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Science Matters

God’s Creation Revealed In the Lab and In the Field







Science Matters


iscovery and joy often go hand in hand. History tells us when astronomer Johannes Kepler learned that moons revolve around Jupiter, an overwhelming joy left him speechless. Biologist Francois Jacob described a sense of strength and intense joy that “invaded” him as he formulated hypotheses. Physicist Richard Feynman said the “kick” of discovery motivated him more than the prizes and recognition. I believe those of us who love the Lord are blessed with an added thrill in scientific discovery when we respond in joyful worship to the Creator whose world we explore. As Greenville College Professor Emeritus of Physics, Hugh Siefken, frames this phenomenon, “The universe is full of grandeur, wonder and inspiration for worship. To be human and have the ability to recognize from whence one has come is unique. Rocks, trees and animals do not possess this attribute of being able to say ‘thank you’ to their maker.” Certainly God delights when we, His beloved children, not only discover Him through His creation, but also express our gratitude with each discovery. With this issue of The Record, I invite you to join us in celebrating the joy of discovery through the sciences at Greenville College. We begin with a visit to the Republic of Malawi, where Eugene Dunkley, Fulbright Scholar, guided medical students to discoveries that would help them serve their country, which has suffered from the HIV/ AIDS epidemic. His story is as much about joy in ministry as it is about lab technologies and building a university’s medical program. We also visit with Professor Darrell Iler, whose Caveman Chemistry class attracts scores of non-science majors and routinely fills to capacity on the first day of registration. His engaging labs help our students experience the same thrill of discovery that their ancient ancestors knew when they created fire from friction or turned minerals into metal. Along the way, he helps students catch a glimpse of God’s creative and resourceful image reflected in humankind. Popular literature in recent years attests to an explosion of interest in the tensions and synergies between science and faith, a topic that all Greenville College students explore through the class, Science and Christianity. In an article of the same name, Assistant Professor Kent Dunnington exposes common myths about the science versus religion conflict and recommends resources that will help us to understand how Christianity and science have shaped each other. I think you will particularly enjoy our snapshot of Greenville College graduates who put their scientific expertise to work on the job every day. From radiation oncology to packaging and renewable energy to patents, our graduates integrate their scientific know-how with proficiencies in business, law, public health, and other areas as they solve problems throughout various industries. The psalmist reminds us, “The heavens are telling the glory of God, and their expanse is declaring the work of His hands. Day to day pours forth speech, and night to night reveals knowledge” (Psalm 19:1-2). Ever faithful, our heavenly Father provides abundant opportunities in the lab and field, in the classroom and workplace, for us to examine His divine handiwork. He wants to be discovered. He waits to receive our worship and joy.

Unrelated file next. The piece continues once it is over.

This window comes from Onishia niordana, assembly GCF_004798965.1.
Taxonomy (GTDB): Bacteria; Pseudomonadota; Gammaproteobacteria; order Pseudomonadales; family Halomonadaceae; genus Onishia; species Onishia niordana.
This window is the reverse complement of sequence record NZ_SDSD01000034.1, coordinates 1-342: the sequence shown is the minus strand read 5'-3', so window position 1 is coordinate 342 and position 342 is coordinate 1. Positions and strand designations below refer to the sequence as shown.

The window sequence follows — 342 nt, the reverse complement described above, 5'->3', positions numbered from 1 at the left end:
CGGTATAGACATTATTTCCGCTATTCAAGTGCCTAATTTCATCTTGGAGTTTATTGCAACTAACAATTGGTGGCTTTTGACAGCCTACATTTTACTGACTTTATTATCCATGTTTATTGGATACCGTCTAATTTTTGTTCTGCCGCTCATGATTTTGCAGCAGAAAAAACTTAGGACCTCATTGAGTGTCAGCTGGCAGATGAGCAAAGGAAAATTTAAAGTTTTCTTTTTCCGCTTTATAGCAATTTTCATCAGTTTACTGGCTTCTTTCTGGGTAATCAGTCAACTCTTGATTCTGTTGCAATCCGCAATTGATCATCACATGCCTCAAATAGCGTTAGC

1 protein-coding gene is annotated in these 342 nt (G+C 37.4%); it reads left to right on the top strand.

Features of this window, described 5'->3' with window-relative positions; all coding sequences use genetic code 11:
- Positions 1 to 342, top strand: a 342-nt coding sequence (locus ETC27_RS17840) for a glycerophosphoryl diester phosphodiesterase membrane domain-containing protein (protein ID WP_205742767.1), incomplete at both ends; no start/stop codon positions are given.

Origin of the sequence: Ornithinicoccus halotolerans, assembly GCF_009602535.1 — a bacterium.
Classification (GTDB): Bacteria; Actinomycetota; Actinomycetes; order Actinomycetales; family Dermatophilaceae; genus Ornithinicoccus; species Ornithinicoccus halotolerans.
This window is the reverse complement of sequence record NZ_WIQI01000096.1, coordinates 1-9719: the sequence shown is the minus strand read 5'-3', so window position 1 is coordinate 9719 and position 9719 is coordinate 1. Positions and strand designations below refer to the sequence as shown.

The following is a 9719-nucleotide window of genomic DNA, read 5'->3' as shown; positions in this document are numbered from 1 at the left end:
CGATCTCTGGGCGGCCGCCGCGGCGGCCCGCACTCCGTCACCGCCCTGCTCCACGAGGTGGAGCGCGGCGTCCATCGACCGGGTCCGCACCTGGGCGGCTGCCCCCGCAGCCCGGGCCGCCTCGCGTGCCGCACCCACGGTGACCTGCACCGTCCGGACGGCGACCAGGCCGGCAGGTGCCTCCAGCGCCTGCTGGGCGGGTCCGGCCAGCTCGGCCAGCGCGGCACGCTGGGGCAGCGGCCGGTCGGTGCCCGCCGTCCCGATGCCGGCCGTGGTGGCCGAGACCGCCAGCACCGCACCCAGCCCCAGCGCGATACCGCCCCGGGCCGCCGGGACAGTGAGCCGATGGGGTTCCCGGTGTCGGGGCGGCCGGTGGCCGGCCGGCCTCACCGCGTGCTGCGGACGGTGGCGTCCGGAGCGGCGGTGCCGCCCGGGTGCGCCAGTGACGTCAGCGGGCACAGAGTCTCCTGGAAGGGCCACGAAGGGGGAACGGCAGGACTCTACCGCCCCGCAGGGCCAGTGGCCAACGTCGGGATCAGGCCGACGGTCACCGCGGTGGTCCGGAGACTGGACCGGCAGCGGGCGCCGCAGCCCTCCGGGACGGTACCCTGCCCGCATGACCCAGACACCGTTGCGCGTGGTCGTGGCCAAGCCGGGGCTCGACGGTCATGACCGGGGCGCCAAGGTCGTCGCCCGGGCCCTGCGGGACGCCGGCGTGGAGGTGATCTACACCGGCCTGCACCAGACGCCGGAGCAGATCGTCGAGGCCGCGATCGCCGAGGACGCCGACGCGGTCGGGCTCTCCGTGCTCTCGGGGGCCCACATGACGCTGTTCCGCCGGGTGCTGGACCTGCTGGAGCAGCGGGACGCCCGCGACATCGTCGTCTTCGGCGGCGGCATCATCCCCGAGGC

Larry Linamen, President



ON THE COVER: Fulbright Scholar and Associate Professor of Biology Eugene Dunkley THE RECORD (USPS 2292-2000) is published quarterly for alumni and friends of Greenville College by the Office of College Advancement, Greenville College, 315 E. College Ave., Greenville IL 62246. Phone: (618) 664-6500. Non-profit class postage paid at Greenville, IL 62246. Vol. 102, No. 1. EDITOR: Walter Fenton ’84 MANAGING EDITOR: Carla Morris ’77 CREATIVE DIRECTOR: Annie Zeller CONTRIBUTING EDITOR: Kaity Teer ’10 GRAPHIC DESIGNER: Pancho Eppard ’00 PHOTOGRAPHY: Pancho Eppard ’00, Lucas Harger ’11, Beky Smith ’12, Eugene Dunkley DISTRIBUTION MANAGER: Brianne Cook ’05 WRITERS: Kaity Teer ’10, Annie Zeller, Carla Morris ’77 For information about advertising in THE RECORD, call Annie Zeller at (618) 664-6512 or email Views and opinions expressed by individuals in this publication do not necessarily reflect the views of Greenville College.



CAVEMAN CHEMISTRY Temperatures reach up to 2500 degrees Fahrenheit in this primitive looking blast furnace that students use to make glass, fire ceramics and make bronze from natural ores.


With a servant’s heart, Fulbright Scholar Eugene Dunkley traveled to Malawi where he instructed medical students, led community service projects, and laid plans for ongoing work to educate orphaned street children.


From protein crystallization to hematology, and nuclear fusion to patient care, Greenville College graduates put their science expertise to work every day solving problems, delivering services, and contributing to research.